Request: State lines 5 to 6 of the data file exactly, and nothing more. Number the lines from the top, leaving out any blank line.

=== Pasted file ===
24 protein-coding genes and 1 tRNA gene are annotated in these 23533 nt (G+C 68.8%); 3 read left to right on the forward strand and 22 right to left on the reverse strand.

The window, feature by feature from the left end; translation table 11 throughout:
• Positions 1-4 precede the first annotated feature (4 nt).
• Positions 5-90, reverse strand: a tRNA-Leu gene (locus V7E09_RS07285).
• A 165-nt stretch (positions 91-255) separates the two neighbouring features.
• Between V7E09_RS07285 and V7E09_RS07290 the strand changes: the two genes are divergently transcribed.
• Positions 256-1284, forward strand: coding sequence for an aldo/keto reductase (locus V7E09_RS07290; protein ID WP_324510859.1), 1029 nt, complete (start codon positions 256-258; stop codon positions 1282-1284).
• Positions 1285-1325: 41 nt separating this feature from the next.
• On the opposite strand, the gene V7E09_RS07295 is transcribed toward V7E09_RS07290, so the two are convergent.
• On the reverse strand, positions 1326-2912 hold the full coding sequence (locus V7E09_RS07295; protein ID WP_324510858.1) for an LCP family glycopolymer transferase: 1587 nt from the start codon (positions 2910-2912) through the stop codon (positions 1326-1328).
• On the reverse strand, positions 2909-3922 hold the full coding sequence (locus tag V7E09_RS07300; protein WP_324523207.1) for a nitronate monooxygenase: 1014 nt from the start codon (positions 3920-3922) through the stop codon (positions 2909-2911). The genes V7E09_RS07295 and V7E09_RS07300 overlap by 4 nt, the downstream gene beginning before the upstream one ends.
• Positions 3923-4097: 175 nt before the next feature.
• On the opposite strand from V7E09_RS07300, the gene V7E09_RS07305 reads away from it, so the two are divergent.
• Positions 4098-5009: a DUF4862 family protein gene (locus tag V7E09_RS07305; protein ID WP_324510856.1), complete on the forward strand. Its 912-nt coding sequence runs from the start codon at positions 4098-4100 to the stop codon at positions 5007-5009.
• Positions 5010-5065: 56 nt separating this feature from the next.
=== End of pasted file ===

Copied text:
• A 165-nt stretch (positions 91-255) separates the two neighbouring features.
• Between V7E09_RS07285 and V7E09_RS07290 the strand changes: the two genes are divergently transcribed.